How to Repair a Kamado Barbecue When the Top Breaks
Be Aware: Kamado Barbecues Break Down
If you've purchased a Kamado barbecue (Kamado reviews) and tried to get customer support to get a missing part or repair it, you may have experienced what I consider atrocious customer support. My Kamado came with a broken grill, and many of the pieces I ordered were missing and have never been delivered. While I wish I had put the extra money up and purchased a Komodo Kamado, I figured I better learn how to repair my Kamado if I am going to maintain it. A lifetime guarantee from the company doesn't go very far when they won't return your calls or respond to emails.
My first major problem with my Kamado happened when I opened the grill and the entire top fell off with the band. When it hit the ground, the weight from the top caused the internal triangle that holds the screw piece in the top to bend. When I placed the steel band back on top, I couldn't screw the top all the way down, which makes it almost impossible to keep the temperature at a low enough heat for low and slow cooks. I ended up taking the piece to a muffler shop where they welded the internal piece and then shaved down the ring so it would close. The total for this repair was about $60.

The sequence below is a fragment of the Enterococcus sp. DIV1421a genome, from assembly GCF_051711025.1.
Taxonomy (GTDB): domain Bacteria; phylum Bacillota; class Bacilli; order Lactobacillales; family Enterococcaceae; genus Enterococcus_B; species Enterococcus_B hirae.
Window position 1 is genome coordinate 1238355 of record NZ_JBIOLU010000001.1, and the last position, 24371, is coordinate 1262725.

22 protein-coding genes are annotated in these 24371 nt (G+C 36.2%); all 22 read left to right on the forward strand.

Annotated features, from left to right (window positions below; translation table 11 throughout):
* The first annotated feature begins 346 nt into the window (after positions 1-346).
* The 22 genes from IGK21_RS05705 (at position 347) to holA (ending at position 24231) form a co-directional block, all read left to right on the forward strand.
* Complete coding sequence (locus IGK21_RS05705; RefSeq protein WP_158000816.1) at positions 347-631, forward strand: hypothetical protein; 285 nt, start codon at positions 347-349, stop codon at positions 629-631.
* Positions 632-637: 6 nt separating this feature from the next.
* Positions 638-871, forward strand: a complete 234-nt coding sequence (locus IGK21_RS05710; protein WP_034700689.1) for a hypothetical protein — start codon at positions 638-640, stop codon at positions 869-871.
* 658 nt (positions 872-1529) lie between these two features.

My neighbor also has a Kamado that is about seven years old. The piece that holds the top also broke or wore out, but the piece that holds the top of his is cemented in the ceramic interior. We first removed the piece from the ceramic bbq. Then we took it to a welder. The welder put the original pieces back together. If this hadn't worked, then we would have taken the pieces to a machine shop to get it made. After we got the part, we also picked up some kiln cement. Kiln cement can withstand very high temperatures, but we were instructed to make sure it cured before cooking food on the grill. We placed the part back in the grill, cemented it with the kiln cement and then let the cement cure. Total cost for this repair was $30 for the welding and about $15 for the Kiln cement. You can get kiln cement at local pottery stores or order it online.
My experience with Kamado has been extremely poor. If you purchase one of these, be prepared to do the maintenance work yourself.
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